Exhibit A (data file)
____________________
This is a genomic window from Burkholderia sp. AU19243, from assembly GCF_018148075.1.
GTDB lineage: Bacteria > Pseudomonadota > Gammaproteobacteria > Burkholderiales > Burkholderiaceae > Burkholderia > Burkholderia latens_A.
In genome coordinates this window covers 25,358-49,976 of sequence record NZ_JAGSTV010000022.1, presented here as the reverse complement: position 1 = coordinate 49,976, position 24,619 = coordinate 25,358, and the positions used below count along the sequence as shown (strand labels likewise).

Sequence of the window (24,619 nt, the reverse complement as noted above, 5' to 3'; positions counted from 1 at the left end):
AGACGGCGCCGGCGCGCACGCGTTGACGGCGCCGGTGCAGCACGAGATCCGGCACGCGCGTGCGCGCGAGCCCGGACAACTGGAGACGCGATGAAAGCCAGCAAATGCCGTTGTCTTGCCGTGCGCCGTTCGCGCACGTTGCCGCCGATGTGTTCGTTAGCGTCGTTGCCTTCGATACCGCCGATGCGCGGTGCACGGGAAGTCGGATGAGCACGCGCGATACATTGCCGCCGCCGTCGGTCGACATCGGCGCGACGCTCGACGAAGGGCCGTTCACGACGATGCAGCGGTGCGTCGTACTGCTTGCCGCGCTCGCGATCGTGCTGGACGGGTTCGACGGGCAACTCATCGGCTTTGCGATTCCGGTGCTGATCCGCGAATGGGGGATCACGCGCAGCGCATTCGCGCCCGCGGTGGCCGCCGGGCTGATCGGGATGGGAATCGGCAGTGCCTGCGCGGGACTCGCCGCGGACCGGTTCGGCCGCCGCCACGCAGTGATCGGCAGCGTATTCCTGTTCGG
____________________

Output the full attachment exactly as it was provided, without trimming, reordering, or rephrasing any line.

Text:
This is a genomic window from Burkholderia sp. AU19243, from assembly GCF_018148075.1.
GTDB lineage: Bacteria > Pseudomonadota > Gammaproteobacteria > Burkholderiales > Burkholderiaceae > Burkholderia > Burkholderia latens_A.
In genome coordinates this window covers 25,358-49,976 of sequence record NZ_JAGSTV010000022.1, presented here as the reverse complement: position 1 = coordinate 49,976, position 24,619 = coordinate 25,358, and the positions used below count along the sequence as shown (strand labels likewise).

Sequence of the window (24,619 nt, the reverse complement as noted above, 5' to 3'; positions counted from 1 at the left end):
AGACGGCGCCGGCGCGCACGCGTTGACGGCGCCGGTGCAGCACGAGATCCGGCACGCGCGTGCGCGCGAGCCCGGACAACTGGAGACGCGATGAAAGCCAGCAAATGCCGTTGTCTTGCCGTGCGCCGTTCGCGCACGTTGCCGCCGATGTGTTCGTTAGCGTCGTTGCCTTCGATACCGCCGATGCGCGGTGCACGGGAAGTCGGATGAGCACGCGCGATACATTGCCGCCGCCGTCGGTCGACATCGGCGCGACGCTCGACGAAGGGCCGTTCACGACGATGCAGCGGTGCGTCGTACTGCTTGCCGCGCTCGCGATCGTGCTGGACGGGTTCGACGGGCAACTCATCGGCTTTGCGATTCCGGTGCTGATCCGCGAATGGGGGATCACGCGCAGCGCATTCGCGCCCGCGGTGGCCGCCGGGCTGATCGGGATGGGAATCGGCAGTGCCTGCGCGGGACTCGCCGCGGACCGGTTCGGCCGCCGCCACGCAGTGATCGGCAGCGTATTCCTGTTCGG